Sunday, February 12, 2006

Very Simple, Really

This is a black and white issue.
In December Congress speedily passed special immigration legislation to benefit just one person: an ice dancer. As a Canadian, she couldn't join the 2006 U.S. Olympics team. But a law was written that lasted exactly two days, long enough for her to be fast-tracked for citizenship and sent to compete for the United States.
As opposed to...
Momara is pleading to be reunited with all of her children and to know that they are finally out of harm's way. But the DHS stated in its denial of Teresa's visa application that "[s]ince there are no formal adoption decrees in Sierra Leone then you are unable to provide a copy of the final adoption decree . . . which has been registered with the proper civil authorities." This is a new version of Catch-22: We know it's impossible for you to get the proof we request; nevertheless we will withhold the relief you seek because you cannot obtain the proof.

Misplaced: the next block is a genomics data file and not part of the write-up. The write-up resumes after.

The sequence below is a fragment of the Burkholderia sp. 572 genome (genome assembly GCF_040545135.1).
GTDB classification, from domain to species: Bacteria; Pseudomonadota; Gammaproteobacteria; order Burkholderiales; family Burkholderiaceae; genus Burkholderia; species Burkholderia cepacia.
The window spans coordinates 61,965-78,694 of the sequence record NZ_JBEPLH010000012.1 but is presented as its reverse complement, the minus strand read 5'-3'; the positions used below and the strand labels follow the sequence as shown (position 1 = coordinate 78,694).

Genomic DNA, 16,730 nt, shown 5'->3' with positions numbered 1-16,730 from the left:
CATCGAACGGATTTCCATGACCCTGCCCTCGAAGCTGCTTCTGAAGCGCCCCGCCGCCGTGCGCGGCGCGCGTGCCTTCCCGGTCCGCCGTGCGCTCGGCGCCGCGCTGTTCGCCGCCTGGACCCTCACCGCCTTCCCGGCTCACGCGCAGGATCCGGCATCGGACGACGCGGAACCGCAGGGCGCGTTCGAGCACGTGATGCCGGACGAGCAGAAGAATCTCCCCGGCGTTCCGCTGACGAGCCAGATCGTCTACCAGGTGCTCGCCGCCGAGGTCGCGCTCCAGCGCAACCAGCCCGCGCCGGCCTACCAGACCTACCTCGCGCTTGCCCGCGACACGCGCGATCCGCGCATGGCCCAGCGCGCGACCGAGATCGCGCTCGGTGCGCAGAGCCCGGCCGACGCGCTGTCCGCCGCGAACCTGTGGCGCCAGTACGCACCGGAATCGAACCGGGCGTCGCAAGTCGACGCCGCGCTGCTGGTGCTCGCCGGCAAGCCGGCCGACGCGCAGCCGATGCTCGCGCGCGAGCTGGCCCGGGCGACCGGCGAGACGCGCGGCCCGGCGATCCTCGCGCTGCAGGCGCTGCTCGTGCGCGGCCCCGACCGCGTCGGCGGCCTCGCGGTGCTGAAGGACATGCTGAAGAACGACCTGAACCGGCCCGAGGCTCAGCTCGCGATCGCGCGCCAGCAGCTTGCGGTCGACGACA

Because we have no common sense, no compassion, and no shame unless it has a chance of bringing home the gold.
Two Immigrants, Two Standards: "The machinery of Congress was geared up to make it possible for an ice dancer to bring Olympic glory to the United States. Why can't it be set in motion for humanitarian cases such as that of Teresa and her mother? That would bring us a measure of glory, too."
As far as our government is concerned, Teresa and her mother don't have any value to society, therefore they don't need help.

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